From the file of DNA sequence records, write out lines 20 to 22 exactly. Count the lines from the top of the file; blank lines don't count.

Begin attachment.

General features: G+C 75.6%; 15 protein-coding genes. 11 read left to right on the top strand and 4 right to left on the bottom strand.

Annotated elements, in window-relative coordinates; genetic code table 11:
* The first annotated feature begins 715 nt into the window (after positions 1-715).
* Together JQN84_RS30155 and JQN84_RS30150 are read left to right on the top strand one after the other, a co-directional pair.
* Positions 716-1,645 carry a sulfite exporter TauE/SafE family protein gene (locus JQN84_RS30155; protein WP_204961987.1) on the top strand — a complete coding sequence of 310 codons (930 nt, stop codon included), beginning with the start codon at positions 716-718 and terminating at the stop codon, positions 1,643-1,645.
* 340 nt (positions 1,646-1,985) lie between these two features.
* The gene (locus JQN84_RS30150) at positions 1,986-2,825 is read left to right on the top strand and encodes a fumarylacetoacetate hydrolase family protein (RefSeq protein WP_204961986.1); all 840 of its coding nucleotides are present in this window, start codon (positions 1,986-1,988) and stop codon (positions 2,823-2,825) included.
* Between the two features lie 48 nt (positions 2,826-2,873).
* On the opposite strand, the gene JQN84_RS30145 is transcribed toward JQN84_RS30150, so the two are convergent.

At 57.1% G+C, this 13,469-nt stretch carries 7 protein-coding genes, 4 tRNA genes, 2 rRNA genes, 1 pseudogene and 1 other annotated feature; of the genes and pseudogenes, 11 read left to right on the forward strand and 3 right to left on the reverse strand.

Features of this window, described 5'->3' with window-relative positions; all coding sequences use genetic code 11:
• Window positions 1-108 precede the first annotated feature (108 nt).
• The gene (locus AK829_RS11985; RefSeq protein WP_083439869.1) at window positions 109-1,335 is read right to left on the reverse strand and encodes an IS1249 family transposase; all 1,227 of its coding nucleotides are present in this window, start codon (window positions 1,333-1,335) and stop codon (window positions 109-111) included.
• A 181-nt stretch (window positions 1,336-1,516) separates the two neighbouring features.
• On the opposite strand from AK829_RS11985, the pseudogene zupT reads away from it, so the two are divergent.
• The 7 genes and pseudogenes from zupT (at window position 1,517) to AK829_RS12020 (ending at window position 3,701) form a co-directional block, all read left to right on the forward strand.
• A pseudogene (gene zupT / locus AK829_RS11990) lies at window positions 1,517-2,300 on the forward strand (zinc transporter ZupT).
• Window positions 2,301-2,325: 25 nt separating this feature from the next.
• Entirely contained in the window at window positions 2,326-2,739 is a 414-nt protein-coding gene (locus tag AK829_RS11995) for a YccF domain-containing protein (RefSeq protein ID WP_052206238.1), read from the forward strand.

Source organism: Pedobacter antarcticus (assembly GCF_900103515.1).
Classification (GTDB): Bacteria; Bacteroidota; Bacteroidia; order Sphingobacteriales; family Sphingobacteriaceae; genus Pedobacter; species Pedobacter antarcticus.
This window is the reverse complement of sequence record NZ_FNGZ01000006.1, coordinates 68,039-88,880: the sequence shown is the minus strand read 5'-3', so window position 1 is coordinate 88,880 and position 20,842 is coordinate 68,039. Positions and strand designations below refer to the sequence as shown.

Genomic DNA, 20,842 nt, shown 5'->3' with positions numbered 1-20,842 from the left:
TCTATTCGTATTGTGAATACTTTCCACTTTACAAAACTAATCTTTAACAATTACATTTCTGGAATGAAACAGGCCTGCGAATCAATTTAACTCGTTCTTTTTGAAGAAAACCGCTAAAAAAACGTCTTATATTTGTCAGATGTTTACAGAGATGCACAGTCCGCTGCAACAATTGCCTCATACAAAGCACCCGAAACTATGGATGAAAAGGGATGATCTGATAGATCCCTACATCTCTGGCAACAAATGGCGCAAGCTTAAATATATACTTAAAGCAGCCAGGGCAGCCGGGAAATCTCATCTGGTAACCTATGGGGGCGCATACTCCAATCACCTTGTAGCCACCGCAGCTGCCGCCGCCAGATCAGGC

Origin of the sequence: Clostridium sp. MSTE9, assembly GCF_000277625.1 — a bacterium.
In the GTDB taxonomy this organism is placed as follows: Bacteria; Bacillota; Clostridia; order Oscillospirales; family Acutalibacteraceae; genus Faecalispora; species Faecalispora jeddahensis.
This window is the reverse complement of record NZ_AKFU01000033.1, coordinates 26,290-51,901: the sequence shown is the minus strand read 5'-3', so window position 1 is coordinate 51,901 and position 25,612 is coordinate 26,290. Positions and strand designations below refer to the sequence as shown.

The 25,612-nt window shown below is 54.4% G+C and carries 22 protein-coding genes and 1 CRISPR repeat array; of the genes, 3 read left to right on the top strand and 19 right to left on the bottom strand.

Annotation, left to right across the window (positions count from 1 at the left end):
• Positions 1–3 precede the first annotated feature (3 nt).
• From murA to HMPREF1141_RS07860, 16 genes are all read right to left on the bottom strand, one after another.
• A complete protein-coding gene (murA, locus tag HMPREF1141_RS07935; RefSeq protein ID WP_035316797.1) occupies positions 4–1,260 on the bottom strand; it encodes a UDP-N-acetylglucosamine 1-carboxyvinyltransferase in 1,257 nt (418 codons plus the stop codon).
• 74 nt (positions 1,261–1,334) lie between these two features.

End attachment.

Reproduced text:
Source organism: Pedobacter antarcticus (assembly GCF_900103515.1).
Classification (GTDB): Bacteria; Bacteroidota; Bacteroidia; order Sphingobacteriales; family Sphingobacteriaceae; genus Pedobacter; species Pedobacter antarcticus.
This window is the reverse complement of sequence record NZ_FNGZ01000006.1, coordinates 68,039-88,880: the sequence shown is the minus strand read 5'-3', so window position 1 is coordinate 88,880 and position 20,842 is coordinate 68,039. Positions and strand designations below refer to the sequence as shown.